whether or not you should file your own tax forms, but before learning about the forms themselves, it may be good to learn a little bit about tax strategies to minimize your bill to Uncle Sam and maximize how much in cash you take home from your hard work. There is a way you should approach your taxes so as to maximize the cash that reaches your pocket and it is good to learn these early so that they can work to your advantage for they ears to come. I also go over some of the basics in an earlier post on taxes.
First of all, what is tax strategy? Tax strategy is how to manage your income and expenses to minimize how much you have to pay in taxes or defer paying taxes for the longest period of time possible. I am going to focus on federal taxes but you should look into your own state and local taxes as well. I talked about the time value of money in an earlier post, but as a quick refresher, the main idea is that if given the choice between $1 today and $1 in the future, $1 today would be more valuable. Similarly, if given the choice of paying $1 in taxes today and $1 in taxes in the future, you would much rather pay it in the future because it has a lower effective cost to you. My earlier post on taking end of the year losses to decrease your tax bill is one example of a tax strategy.
Like I mentioned earlier, one of the primary ways to save on taxes is to defer them until a later date. Another tax strategy is to try to move income from higher taxed sources to lower taxed sources (generally this requires a bit of planning beforehand). For example, taxes from long-term capital gains and dividends are currently taxed at the same rates but this may change in the future. It can be very important for you to pay attention to these taxes as they will largely affect your after-tax return. It is important to be aware of what activities get subsidized by the government through tax credits and deductions.
You want to make sure you get the most tax credits as possible as well as the highest amount of deductions from your taxable income when filing your taxes. You generally prefer tax credit to a deduction to taxable income since given the same dollar value, the tax credit is worth more. For example, if you can get a $100 tax credit, you get $100 in savings. If you get a $100 deductible, you get to save taxes on $100 worth of income which would be $100 * your tax rate (i.e. $100 * 35% = $35). Some more common tax credits include the AMT credit (if you have previously paid taxes under the alternative minimum tax), foreign tax credits, dependent child credit, and American Opportunity and Lifetime Learning credit. Some common deductions include out-of-pocket charity contributions, job-hunting costs, interest on student loans, and the cost of relocating for your first job. I will detail these credits and deductions more in detail in a future post.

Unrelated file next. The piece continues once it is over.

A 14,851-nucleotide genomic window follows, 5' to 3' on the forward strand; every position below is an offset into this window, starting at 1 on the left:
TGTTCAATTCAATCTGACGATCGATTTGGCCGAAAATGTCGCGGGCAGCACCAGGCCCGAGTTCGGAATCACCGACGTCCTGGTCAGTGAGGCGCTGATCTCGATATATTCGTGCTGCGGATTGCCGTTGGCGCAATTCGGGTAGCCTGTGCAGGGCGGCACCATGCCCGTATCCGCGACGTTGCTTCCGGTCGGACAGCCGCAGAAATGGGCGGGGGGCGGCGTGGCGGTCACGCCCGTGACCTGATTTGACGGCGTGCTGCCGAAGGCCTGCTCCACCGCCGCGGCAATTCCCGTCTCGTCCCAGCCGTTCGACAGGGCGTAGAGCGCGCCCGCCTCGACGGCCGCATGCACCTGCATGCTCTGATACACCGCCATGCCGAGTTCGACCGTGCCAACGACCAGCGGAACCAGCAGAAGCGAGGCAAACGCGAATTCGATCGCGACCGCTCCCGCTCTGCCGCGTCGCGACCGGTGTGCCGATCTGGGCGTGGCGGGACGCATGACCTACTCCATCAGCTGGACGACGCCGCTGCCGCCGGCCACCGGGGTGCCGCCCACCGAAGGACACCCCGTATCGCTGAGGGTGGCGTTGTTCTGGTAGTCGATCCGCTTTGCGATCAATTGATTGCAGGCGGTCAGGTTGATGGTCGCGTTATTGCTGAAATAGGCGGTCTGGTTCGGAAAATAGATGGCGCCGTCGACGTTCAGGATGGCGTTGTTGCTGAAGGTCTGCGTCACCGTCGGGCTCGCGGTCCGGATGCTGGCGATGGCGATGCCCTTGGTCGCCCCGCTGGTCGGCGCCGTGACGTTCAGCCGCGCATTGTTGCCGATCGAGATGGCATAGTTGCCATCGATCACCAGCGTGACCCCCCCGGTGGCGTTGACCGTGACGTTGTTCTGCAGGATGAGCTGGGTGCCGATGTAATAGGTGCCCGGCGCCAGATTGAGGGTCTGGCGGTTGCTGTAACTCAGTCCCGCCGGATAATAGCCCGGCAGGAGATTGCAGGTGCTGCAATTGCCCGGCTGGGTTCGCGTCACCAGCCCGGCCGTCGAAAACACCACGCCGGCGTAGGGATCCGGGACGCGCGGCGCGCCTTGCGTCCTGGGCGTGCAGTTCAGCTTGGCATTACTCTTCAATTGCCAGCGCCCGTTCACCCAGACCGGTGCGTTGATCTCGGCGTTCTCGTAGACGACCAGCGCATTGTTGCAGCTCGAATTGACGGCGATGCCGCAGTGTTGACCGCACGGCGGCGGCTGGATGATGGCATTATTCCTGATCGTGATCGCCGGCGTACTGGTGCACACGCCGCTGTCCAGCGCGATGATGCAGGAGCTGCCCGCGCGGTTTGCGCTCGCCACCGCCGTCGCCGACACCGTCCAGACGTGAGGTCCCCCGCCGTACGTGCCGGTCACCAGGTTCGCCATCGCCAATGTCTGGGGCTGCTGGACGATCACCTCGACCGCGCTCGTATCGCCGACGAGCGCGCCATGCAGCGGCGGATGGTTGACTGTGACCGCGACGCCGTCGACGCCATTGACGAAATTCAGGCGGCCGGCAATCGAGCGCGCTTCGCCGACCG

Make sure you also make the most use of your individual retirement accounts and employer sponsored retirement plans to maximize your tax savings. Contributions to a traditional IRA, for example, are deductible from your taxable income. And earnings that grow in a Roth IRA will be tax-free when you withdraw the money (although you have to wait until you are at retirement age to do so). When/if you are a parent, you can open a 529 college savings account for your children which provide special tax benefits for the savings you put aside for your child's education. I will also go more in depth on special tax-advantaged accounts in another post.
There are a lot of fine details when looking at taxes, especially with consistently changing tax laws to encourage particular behaviors. Although the specific rules may change from time to time, the overall strategy of minimizing your tax bill legally through special accounts and taking deductions will stay for the rest of our lives. The sooner you learn about this, the more you can save on your tax bill come April and better prepare for your future.